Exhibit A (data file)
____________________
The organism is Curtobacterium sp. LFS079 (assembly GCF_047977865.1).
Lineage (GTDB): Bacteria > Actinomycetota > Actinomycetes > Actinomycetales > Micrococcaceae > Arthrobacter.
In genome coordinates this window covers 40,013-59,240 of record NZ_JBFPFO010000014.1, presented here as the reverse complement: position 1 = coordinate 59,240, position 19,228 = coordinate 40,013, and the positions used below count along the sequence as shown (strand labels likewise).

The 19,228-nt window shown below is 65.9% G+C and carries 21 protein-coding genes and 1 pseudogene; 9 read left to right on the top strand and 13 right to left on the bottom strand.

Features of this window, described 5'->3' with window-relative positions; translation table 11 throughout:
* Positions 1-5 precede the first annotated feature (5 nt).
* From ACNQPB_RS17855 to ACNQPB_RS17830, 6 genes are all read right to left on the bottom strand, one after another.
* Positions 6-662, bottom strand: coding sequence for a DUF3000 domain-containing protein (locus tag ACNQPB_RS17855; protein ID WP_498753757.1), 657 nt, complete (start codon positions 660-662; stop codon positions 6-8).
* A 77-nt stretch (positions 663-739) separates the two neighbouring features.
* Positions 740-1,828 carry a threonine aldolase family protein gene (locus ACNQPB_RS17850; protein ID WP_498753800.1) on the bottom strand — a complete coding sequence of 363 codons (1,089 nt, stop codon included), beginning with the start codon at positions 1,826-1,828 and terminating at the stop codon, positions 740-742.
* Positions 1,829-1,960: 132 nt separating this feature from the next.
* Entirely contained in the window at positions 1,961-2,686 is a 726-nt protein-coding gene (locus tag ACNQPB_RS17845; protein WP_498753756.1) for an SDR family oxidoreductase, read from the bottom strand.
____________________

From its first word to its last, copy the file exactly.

The organism is Curtobacterium sp. LFS079 (assembly GCF_047977865.1).
Lineage (GTDB): Bacteria > Actinomycetota > Actinomycetes > Actinomycetales > Micrococcaceae > Arthrobacter.
In genome coordinates this window covers 40,013-59,240 of record NZ_JBFPFO010000014.1, presented here as the reverse complement: position 1 = coordinate 59,240, position 19,228 = coordinate 40,013, and the positions used below count along the sequence as shown (strand labels likewise).

The 19,228-nt window shown below is 65.9% G+C and carries 21 protein-coding genes and 1 pseudogene; 9 read left to right on the top strand and 13 right to left on the bottom strand.

Features of this window, described 5'->3' with window-relative positions; translation table 11 throughout:
* Positions 1-5 precede the first annotated feature (5 nt).
* From ACNQPB_RS17855 to ACNQPB_RS17830, 6 genes are all read right to left on the bottom strand, one after another.
* Positions 6-662, bottom strand: coding sequence for a DUF3000 domain-containing protein (locus tag ACNQPB_RS17855; protein ID WP_498753757.1), 657 nt, complete (start codon positions 660-662; stop codon positions 6-8).
* A 77-nt stretch (positions 663-739) separates the two neighbouring features.
* Positions 740-1,828 carry a threonine aldolase family protein gene (locus ACNQPB_RS17850; protein ID WP_498753800.1) on the bottom strand — a complete coding sequence of 363 codons (1,089 nt, stop codon included), beginning with the start codon at positions 1,826-1,828 and terminating at the stop codon, positions 740-742.
* Positions 1,829-1,960: 132 nt separating this feature from the next.
* Entirely contained in the window at positions 1,961-2,686 is a 726-nt protein-coding gene (locus tag ACNQPB_RS17845; protein WP_498753756.1) for an SDR family oxidoreductase, read from the bottom strand.